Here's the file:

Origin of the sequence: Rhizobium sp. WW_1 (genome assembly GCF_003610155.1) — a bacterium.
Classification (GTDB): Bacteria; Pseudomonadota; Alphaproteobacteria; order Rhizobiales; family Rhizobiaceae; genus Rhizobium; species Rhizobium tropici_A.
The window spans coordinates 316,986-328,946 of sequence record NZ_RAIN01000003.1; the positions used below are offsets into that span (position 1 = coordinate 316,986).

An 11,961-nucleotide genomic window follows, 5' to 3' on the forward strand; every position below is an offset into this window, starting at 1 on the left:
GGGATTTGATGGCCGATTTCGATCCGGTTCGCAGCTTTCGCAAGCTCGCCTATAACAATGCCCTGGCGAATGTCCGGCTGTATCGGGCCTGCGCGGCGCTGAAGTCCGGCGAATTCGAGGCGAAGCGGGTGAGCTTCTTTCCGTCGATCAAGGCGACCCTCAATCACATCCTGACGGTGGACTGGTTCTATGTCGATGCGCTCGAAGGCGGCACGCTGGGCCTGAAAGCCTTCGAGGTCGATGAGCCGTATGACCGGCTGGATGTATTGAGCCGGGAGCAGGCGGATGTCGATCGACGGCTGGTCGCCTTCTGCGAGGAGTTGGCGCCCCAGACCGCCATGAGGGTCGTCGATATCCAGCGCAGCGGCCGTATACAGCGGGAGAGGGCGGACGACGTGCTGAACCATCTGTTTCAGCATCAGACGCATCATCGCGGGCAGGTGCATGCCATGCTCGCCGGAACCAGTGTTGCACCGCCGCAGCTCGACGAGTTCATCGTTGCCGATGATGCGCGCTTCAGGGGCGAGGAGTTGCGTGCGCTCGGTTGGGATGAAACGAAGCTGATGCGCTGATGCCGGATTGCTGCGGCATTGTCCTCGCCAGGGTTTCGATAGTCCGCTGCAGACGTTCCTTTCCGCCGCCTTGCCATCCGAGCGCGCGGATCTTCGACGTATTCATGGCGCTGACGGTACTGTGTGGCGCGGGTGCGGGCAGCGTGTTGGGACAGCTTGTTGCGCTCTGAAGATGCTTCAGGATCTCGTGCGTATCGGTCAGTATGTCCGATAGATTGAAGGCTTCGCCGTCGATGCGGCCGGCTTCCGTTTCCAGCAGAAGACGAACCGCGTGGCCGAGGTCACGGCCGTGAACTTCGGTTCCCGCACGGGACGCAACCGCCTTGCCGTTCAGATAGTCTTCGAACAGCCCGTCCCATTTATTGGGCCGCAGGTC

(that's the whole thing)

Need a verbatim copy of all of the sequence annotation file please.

Origin of the sequence: Rhizobium sp. WW_1 (genome assembly GCF_003610155.1) — a bacterium.
Classification (GTDB): Bacteria; Pseudomonadota; Alphaproteobacteria; order Rhizobiales; family Rhizobiaceae; genus Rhizobium; species Rhizobium tropici_A.
The window spans coordinates 316,986-328,946 of sequence record NZ_RAIN01000003.1; the positions used below are offsets into that span (position 1 = coordinate 316,986).

An 11,961-nucleotide genomic window follows, 5' to 3' on the forward strand; every position below is an offset into this window, starting at 1 on the left:
GGGATTTGATGGCCGATTTCGATCCGGTTCGCAGCTTTCGCAAGCTCGCCTATAACAATGCCCTGGCGAATGTCCGGCTGTATCGGGCCTGCGCGGCGCTGAAGTCCGGCGAATTCGAGGCGAAGCGGGTGAGCTTCTTTCCGTCGATCAAGGCGACCCTCAATCACATCCTGACGGTGGACTGGTTCTATGTCGATGCGCTCGAAGGCGGCACGCTGGGCCTGAAAGCCTTCGAGGTCGATGAGCCGTATGACCGGCTGGATGTATTGAGCCGGGAGCAGGCGGATGTCGATCGACGGCTGGTCGCCTTCTGCGAGGAGTTGGCGCCCCAGACCGCCATGAGGGTCGTCGATATCCAGCGCAGCGGCCGTATACAGCGGGAGAGGGCGGACGACGTGCTGAACCATCTGTTTCAGCATCAGACGCATCATCGCGGGCAGGTGCATGCCATGCTCGCCGGAACCAGTGTTGCACCGCCGCAGCTCGACGAGTTCATCGTTGCCGATGATGCGCGCTTCAGGGGCGAGGAGTTGCGTGCGCTCGGTTGGGATGAAACGAAGCTGATGCGCTGATGCCGGATTGCTGCGGCATTGTCCTCGCCAGGGTTTCGATAGTCCGCTGCAGACGTTCCTTTCCGCCGCCTTGCCATCCGAGCGCGCGGATCTTCGACGTATTCATGGCGCTGACGGTACTGTGTGGCGCGGGTGCGGGCAGCGTGTTGGGACAGCTTGTTGCGCTCTGAAGATGCTTCAGGATCTCGTGCGTATCGGTCAGTATGTCCGATAGATTGAAGGCTTCGCCGTCGATGCGGCCGGCTTCCGTTTCCAGCAGAAGACGAACCGCGTGGCCGAGGTCACGGCCGTGAACTTCGGTTCCCGCACGGGACGCAACCGCCTTGCCGTTCAGATAGTCTTCGAACAGCCCGTCCCATTTATTGGGCCGCAGGTC